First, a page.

After some weeks of recuperation and getting back into the swing of everyday life I’ve decided it was about time to write the final post of my trip. Many of you have been asking just what happened.. I was doing a pretty decent job at keeping the blog updated, and then, I was home. Trip over, no grand finale, no parting words, just an abrupt stop in updates. Well here’s the story, in all it’s rather bland glory:
My second day in Seattle I once again found myself playing tourist. The day started off rather early, meeting some fellow travelers that I had bumped into at the hostel the night before to embark on some more sight-seeing. We walked along the harbor to the Seattle Underground Tour, but arrived about 5 minutes too late and ended up having to wait an hour for the next tour to begin. We spent the hour wandering around the neighborhood not doing a whole lot of anything, and I stopped and got myself some Jimmy Johns, and tried to explain to my new Aussie, French, and German friends why I was so damn excited about a sandwhich (they apparently had never had Jimmy Johns and since none of them ventured to try it, didn’t really understand). After a bit more wandering and a delicious Vito sub, we went back to the tour office and got in line. [simage=312,320,n,right,] The tour itself was actually quite great. I never knew what a rich and interesting history Seattle had, and learned more about their past plumbing and sewage problems than anyone would ever care to know (at one point the sewage pipes, which were essentially wooden troughs, flowed downhill from the upper residential areas and were then hoisted above the street level where pedestrians would have to walk underneath them as they went about their days, needless to say creating quite a mess of things).
After the tour I lost track of my new-found friends and made may way down to the aquarium to see me some otters! ..and various other marine life. It’s funny how things that were so very interesting and exciting in your youth can seem rather mundane in your adult years. While a bit boring, the aquarium was still a nice way to kill a few hours. It was late afternoon at this point and I had another hour to kill before the evening harbor cruise I had planned on taking, so I headed back to the zig-zag cafe for another round of amazing cocktails. While enjoying an amazing Monte Carlo I overheard the woman next to me discussing a book she had written called “Thank you for firing me.” As I was on a bit of a soul-searching mission and trying to figure out what exactly I wanted to do with myself career wise, I decided to very bluntly inject myself into her conversation. She was a very pleasant woman in her early 50’s, and as it turns out had previously been living in San Diego. I chatted with her and her husband for a while, and came to find out that she had written this book after being fired from her previous job and relocating to North-Eastern Washington. She said it was the best thing that had every happened to her and suggest I read her book (which I still plan on doing).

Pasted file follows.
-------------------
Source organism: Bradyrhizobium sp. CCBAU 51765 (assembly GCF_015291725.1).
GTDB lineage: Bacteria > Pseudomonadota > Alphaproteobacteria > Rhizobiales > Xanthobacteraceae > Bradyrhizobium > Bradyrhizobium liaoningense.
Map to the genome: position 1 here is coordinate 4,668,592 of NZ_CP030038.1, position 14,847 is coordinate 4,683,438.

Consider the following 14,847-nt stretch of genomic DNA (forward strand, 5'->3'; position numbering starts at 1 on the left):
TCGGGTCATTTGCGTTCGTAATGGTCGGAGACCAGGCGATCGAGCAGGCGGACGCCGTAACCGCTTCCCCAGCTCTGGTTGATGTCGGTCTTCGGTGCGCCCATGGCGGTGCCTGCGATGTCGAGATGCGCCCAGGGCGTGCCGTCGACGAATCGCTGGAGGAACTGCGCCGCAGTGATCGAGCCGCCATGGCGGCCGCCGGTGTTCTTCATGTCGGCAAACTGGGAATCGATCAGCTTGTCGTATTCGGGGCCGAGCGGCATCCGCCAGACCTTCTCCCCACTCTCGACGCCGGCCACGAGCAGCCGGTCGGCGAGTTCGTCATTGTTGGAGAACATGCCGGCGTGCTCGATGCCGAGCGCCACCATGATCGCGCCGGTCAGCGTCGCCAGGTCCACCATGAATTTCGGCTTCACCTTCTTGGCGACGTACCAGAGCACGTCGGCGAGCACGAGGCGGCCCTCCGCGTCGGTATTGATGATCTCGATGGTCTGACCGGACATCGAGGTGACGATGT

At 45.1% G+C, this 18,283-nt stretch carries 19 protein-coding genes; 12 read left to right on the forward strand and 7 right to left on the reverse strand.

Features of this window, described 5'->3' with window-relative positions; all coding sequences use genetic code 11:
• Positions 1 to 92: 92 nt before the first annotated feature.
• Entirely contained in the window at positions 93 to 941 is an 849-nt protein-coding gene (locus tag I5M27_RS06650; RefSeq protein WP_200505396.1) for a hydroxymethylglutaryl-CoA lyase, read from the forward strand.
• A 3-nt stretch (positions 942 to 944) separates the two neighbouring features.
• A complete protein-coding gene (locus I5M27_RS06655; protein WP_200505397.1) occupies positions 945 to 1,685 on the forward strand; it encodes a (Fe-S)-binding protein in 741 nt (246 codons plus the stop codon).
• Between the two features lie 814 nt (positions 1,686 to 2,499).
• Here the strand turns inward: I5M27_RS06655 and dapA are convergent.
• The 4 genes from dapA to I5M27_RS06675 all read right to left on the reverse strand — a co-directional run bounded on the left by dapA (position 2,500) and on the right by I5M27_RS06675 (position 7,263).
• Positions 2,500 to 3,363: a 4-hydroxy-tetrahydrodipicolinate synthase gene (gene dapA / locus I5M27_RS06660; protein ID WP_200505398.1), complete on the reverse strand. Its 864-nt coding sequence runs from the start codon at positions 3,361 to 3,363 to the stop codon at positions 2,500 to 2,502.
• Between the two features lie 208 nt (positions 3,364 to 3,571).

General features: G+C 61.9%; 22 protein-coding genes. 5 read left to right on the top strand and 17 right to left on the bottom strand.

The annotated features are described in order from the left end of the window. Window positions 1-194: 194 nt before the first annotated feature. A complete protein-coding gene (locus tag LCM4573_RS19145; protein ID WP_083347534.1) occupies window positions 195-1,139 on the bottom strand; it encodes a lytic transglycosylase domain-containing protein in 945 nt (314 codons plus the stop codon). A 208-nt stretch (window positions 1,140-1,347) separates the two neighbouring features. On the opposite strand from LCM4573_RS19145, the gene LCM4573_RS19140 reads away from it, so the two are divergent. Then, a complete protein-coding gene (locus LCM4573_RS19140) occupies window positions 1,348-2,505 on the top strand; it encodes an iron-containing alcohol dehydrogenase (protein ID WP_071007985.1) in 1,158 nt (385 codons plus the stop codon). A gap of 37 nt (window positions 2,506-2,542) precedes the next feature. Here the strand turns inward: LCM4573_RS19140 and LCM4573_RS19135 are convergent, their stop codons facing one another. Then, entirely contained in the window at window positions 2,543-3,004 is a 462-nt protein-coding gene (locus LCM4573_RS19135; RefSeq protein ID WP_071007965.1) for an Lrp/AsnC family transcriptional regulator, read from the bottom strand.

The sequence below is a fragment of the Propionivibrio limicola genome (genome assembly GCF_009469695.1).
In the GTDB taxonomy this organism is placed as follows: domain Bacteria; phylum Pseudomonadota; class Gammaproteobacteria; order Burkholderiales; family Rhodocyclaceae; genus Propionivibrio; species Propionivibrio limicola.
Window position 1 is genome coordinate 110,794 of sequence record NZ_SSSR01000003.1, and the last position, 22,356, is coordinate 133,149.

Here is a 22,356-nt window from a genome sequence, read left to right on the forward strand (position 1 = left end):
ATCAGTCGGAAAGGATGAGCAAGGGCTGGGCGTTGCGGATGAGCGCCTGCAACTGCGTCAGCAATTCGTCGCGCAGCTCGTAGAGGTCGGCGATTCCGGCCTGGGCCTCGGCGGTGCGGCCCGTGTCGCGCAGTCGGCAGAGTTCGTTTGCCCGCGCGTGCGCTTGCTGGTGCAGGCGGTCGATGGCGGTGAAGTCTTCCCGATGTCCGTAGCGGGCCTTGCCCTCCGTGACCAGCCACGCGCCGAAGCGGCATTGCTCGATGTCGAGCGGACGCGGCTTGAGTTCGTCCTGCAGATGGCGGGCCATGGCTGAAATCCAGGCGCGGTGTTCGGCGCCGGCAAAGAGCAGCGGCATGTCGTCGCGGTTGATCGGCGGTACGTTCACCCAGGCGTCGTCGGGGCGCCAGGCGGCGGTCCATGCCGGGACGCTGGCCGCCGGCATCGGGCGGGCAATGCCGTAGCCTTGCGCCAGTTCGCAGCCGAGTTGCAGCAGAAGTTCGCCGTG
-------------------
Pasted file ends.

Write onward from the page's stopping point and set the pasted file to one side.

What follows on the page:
After finishing my drink, I made my way down to the docks to board the ship for the evenings harbor cruise. The views from the boat were spectacular, and I met a very nice older couple who were visiting Seattle on vacation. After the cruise I decided to take a break from the heat and retreated to the movie theater down the street. I purchased a ticket for “Inception” and found a seat in the rather crowded theater. I should probably mention that at this point, after the stop at the zig-zag cafe, and the bar on the boat, I was 3 or 4 cocktails deep and was rather drunk, which is the LAST thing you want to be while watching this movie. After finishing the movie, I made my way back to the hostel and called it a night.
The next morning I awoke rather restless. I had been on the road for almost 2 weeks at this point, and had spent the last week of it playing tourist, which for some reason had seemed to really drain me. I’m not saying that I didn’t enjoy taking in the sites, but the constant buzz of the city, sleeping in strange and rather uncomfortable places, and spending many hours by myself had taken its tole. After giving it some thought, I packed up my bags and decided to depart Seattle a day early and head to the Olympic Peninsula. I had a nice breakfast with my hostel buddies, packed up the car, and headed to the HUGE REI flagship store down the street, where I picked up some last minute supplies and spoke with a forest ranger about the best spots to camp. With a bit more confidence in the next leg of my trip I jumped back on the freeway and started heading toward the docks where I would catch a ferry over to the peninsule.